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Re: Bridging the digital voice and data gap
"Tony Langdon, VK3JED" <vk3jed@...>
At 01:43 AM 8/2/2012, you wrote:
Maybe your all confused... audio doesn't have to come out a speaker to be analog. To be perfectly clear, the dv-dongle is still converting a digital signal to an analog one... and a second chip is required to go into any another digital code. Even if a lossless digital codec is used in between (like wave or similar), the conversion to a lossy format like AMBE is the troublesome one... not the conversion to analog. Yes, less signal is lost vs going out a speaker and into a microphone, but the principles I stated before are largely the same, and I'm not convinced the resulting stream of bits will be legibleNo, the DV dongle converts a PCM bitstream to an AMBE coded bitstream and vice-versa. There is no analog audio near a DV Dongle (have you ever managed to get an analog signal down a USB bus? ;) ).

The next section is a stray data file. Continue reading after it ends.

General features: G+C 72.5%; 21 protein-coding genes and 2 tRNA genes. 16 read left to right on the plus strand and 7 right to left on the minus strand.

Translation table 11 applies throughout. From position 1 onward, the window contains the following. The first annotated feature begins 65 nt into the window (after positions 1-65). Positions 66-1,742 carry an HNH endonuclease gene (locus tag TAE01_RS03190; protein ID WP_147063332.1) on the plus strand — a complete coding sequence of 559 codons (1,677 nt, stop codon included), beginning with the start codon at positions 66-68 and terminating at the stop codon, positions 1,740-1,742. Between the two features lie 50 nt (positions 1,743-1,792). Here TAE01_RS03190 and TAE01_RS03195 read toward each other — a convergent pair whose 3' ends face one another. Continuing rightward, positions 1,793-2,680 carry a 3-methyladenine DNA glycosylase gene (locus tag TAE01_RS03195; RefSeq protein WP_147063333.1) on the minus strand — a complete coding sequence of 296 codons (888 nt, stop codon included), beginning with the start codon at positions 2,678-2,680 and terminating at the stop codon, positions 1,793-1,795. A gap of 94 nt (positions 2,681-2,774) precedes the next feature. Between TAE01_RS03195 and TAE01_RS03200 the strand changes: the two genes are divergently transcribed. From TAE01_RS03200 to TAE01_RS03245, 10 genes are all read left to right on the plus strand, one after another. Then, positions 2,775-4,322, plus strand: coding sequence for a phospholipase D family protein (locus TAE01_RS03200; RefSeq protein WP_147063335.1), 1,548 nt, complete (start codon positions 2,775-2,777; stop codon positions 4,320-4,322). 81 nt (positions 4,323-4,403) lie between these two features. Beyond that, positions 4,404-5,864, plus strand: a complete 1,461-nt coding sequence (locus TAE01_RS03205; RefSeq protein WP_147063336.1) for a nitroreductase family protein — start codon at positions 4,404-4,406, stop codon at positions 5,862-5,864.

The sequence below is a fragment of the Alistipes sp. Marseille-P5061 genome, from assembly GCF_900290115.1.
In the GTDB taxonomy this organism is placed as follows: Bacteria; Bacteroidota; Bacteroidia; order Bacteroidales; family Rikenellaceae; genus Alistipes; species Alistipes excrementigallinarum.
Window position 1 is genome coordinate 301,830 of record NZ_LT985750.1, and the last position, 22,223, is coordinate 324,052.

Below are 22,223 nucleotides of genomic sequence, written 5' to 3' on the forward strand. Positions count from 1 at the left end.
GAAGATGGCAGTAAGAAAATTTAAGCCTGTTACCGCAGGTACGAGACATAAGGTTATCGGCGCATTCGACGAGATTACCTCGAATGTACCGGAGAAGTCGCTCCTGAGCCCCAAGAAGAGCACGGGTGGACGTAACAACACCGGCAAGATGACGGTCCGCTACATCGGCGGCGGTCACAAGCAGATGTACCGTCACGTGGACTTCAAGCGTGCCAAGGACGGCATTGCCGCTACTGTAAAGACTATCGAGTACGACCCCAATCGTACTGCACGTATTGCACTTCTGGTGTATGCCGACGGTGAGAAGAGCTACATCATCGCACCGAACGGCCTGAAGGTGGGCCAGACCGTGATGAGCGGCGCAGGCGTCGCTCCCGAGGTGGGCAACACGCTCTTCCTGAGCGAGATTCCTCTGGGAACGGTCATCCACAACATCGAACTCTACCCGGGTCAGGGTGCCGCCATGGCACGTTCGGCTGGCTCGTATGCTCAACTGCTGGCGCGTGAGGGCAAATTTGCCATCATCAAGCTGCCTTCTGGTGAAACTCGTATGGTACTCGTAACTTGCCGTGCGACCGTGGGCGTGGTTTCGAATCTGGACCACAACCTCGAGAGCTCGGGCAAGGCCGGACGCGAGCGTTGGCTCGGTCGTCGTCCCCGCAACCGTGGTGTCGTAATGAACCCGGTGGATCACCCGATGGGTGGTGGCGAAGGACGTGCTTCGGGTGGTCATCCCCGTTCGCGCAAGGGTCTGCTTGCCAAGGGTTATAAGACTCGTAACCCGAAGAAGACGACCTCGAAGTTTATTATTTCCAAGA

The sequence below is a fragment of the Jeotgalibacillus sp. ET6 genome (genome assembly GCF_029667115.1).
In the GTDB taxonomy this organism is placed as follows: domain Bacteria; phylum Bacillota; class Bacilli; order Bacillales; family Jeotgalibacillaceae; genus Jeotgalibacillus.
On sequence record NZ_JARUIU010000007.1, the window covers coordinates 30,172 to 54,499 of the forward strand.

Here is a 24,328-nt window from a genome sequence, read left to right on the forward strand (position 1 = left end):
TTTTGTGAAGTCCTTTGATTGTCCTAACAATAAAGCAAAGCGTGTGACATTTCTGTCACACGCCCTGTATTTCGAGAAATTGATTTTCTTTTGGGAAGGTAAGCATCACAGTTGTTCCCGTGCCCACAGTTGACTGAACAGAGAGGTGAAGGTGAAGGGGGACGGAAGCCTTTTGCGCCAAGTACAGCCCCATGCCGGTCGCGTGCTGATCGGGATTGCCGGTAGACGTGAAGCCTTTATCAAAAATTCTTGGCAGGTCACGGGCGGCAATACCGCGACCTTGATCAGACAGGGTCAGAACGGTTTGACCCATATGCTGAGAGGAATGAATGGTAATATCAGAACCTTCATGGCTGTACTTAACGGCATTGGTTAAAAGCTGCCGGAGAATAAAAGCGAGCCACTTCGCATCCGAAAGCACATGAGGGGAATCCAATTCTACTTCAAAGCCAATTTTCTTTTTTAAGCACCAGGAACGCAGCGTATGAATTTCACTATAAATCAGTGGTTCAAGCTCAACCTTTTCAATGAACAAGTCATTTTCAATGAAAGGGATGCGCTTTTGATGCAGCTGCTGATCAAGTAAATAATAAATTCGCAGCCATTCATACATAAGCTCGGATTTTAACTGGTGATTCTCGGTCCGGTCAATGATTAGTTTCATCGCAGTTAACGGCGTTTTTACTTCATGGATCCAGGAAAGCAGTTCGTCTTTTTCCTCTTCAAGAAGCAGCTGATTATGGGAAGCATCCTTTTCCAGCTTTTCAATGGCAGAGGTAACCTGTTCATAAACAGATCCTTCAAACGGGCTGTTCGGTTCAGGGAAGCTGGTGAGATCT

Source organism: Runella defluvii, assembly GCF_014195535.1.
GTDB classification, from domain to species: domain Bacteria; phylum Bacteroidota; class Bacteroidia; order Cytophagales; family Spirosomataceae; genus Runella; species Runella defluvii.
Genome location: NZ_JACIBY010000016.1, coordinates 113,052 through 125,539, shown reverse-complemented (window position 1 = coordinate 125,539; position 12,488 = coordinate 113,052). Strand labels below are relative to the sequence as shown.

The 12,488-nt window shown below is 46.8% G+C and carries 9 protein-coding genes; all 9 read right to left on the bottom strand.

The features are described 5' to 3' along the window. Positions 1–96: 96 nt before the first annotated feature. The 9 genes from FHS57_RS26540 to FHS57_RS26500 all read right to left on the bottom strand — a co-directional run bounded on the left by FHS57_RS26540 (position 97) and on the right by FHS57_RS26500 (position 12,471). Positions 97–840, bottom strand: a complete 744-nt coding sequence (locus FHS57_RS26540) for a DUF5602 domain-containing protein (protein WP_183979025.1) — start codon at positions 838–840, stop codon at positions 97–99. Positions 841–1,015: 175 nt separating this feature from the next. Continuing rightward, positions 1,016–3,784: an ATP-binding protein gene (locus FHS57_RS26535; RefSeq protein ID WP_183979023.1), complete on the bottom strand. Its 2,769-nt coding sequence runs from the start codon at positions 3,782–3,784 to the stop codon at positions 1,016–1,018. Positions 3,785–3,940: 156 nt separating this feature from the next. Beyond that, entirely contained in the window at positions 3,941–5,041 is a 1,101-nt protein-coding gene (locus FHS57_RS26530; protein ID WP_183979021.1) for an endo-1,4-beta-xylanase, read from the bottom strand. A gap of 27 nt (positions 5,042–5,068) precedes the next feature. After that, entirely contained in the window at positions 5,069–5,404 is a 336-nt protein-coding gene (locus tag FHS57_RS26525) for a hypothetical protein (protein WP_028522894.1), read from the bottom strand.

Conversions between codecs are better when there is no intervening A/D and D/A pair to go through, so running a DV Dongle (or equivalent) back to back with an IMBE equivalent will give the best result possible. You are right in one thing, the result won't be perfect, may not be pretty, but it may be functional. Only one way to find out! :) If the number of transcodes is limited to the bare minimum (i.e. 1), then you may get along with it.
Oh, and a case in point, telephony systems (e.g. Asterisk) do convert between codecs when necssary, so that you can attach any phone to the system, regardless of what code the network is running. The phone just needs to be capable of using at least one of the codecs Asterisk supports. Asterisk also decodes and recodes any participants in a conference call. Of course, most of the codecs used in telephony are a lot less "aggressive", but the principle works rather well.
73 de VK3JED / VK3IRL